Capital Punishment or the Death Term Paper

Excerpt from Term Paper :



The death penalty may exact a high cost but so does remaining behind bars for life imprisonment (Haag 1986). But righting wrongs in a society has a higher option than entailing the costs. Penalties are also acts of social retribution to restrain personal or private vengeance aimed at vindicating the law and social order, which has been injured or violated by a crime. Proponents or advocates of the death penalty emphasize on this viewpoint. They also see that executing a murderer, though unpleasant, is lawful as against the unlawful and undeserved killing, wherein the criminal's life must be taken away. They also view the death penalty as not unjust as it is necessary in deterring crimes and in instituting justice. It may, at times, be inappropriate but the punishment of the guilt is not viewed as unjust. By committing a crime, the person takes the risk of acquiring that punishment for his free and knowing act. The needed facts are firmly and convincingly established in criminal court before he is sentenced to death and during which he is thoroughly given the chance to defend himself through the due process of law (Haag).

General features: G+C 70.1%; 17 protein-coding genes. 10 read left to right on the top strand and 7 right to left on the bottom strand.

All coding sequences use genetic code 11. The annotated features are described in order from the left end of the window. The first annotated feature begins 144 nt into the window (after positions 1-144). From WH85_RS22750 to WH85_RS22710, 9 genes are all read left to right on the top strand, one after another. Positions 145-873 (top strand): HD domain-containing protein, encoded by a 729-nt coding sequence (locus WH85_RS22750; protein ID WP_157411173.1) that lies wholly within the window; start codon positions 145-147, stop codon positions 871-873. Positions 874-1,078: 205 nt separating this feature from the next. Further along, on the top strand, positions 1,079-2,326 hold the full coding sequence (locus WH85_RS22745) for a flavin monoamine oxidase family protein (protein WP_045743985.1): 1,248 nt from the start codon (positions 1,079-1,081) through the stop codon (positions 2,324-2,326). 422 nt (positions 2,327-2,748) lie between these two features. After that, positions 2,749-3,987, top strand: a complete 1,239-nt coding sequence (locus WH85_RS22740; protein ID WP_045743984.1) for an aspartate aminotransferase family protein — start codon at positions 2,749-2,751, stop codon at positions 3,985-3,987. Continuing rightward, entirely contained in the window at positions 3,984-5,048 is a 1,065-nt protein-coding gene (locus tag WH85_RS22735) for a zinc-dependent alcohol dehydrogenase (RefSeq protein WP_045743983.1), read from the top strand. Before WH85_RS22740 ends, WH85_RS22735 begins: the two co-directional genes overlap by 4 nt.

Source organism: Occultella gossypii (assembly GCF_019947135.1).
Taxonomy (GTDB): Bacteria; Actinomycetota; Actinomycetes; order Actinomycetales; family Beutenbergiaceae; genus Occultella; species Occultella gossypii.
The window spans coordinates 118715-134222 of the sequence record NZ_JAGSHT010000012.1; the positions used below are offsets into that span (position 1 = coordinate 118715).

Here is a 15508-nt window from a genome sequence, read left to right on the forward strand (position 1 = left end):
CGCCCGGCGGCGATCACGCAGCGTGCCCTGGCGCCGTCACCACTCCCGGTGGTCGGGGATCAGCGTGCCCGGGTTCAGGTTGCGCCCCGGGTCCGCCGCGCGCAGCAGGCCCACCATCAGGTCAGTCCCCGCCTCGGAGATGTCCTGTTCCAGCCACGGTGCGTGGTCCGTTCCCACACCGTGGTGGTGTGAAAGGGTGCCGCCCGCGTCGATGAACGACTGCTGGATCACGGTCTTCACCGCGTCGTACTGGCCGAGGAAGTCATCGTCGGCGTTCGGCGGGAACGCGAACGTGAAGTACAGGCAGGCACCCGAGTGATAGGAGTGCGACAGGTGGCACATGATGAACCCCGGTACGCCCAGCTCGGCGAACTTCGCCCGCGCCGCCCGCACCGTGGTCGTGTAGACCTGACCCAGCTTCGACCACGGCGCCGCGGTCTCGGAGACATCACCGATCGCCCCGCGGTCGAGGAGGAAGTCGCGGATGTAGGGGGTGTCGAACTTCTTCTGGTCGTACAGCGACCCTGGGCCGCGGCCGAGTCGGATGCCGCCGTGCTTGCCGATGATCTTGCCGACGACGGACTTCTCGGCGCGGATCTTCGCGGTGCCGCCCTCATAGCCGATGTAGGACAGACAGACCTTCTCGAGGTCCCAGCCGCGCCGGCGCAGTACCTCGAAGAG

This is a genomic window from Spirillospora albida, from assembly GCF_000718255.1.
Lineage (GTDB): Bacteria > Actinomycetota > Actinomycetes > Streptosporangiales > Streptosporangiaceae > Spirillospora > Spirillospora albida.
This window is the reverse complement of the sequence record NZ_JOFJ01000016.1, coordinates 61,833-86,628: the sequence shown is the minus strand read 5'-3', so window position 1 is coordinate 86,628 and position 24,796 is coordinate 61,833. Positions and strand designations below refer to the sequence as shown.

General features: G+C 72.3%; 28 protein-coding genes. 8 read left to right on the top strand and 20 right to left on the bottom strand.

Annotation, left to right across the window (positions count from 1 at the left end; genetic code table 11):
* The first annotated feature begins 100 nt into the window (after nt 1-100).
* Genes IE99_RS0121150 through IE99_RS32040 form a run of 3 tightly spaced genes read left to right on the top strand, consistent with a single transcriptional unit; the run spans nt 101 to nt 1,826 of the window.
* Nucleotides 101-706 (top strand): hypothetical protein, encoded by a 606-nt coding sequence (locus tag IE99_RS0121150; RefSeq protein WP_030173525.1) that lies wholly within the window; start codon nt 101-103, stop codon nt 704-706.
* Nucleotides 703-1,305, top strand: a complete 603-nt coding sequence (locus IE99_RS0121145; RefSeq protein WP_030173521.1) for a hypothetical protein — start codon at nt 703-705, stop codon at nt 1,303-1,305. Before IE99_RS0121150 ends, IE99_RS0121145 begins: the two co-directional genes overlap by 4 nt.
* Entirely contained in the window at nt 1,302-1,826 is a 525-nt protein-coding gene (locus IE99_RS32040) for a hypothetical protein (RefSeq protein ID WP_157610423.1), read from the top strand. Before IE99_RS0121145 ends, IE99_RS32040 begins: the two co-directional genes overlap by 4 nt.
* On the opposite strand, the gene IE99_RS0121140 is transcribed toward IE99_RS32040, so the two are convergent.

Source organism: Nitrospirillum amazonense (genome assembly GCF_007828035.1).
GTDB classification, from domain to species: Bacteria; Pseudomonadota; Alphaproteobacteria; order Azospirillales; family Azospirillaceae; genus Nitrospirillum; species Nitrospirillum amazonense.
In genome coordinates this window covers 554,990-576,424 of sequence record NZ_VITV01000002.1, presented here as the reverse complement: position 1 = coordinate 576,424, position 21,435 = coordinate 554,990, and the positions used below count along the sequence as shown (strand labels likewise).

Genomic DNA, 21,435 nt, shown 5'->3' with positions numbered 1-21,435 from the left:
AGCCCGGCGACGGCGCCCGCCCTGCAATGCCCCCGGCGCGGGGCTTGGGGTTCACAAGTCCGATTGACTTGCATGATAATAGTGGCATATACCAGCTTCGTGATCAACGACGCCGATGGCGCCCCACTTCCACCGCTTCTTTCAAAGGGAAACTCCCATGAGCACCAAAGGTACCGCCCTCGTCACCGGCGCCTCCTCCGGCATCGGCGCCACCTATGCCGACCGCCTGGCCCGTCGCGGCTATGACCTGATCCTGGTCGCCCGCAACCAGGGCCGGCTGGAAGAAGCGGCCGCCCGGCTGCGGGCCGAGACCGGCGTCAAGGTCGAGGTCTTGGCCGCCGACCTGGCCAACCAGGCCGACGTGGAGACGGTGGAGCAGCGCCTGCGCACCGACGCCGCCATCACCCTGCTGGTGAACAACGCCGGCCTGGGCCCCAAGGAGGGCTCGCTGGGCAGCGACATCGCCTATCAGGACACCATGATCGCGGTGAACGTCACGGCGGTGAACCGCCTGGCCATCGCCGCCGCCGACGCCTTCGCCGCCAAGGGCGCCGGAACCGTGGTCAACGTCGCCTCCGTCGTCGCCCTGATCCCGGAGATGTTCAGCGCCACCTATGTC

They also perceive the death penalty as neither excessive nor debasing (Haag 1986). Philosophers maintain that the deserved execution of a convict restores or repairs his own humanity by affirming what is rational and responsible in his actions and by imposing the extreme penalty precisely for his dignity. This philosophy also sees life imprisonment as less than human in allowing the convict to go on living without the freedom and autonomy of peaceful members of society. To them, the convict's voluntary self-degradation by committing a crime is what is inhuman and degrading, not the death penalty. Society's recognition of this self-debasement is itself the essence of execution, rather than execution itself (Haag).

Bibliography

1. Haag, Ernest van den. The Ultimate…

Sources Used in Document:

Bibliography

1. Haag, Ernest van den. The Ultimate Punishment: a Defense. Harvard Law Review Association, 1986

2. Hood, Roger. The Death Penalty: a Worldwide Perspective, revised edition. Clarendon Press, 1996

3. New Abolitionist. Campaign to End the Death Penalty, CEDP Fact Sheet, 2000. http://www.nodeathpenalty.org

4. Wikipedia. Capital Punishment. Media Wiki. http://en.wikipedia.org/wiki/Death_penalty

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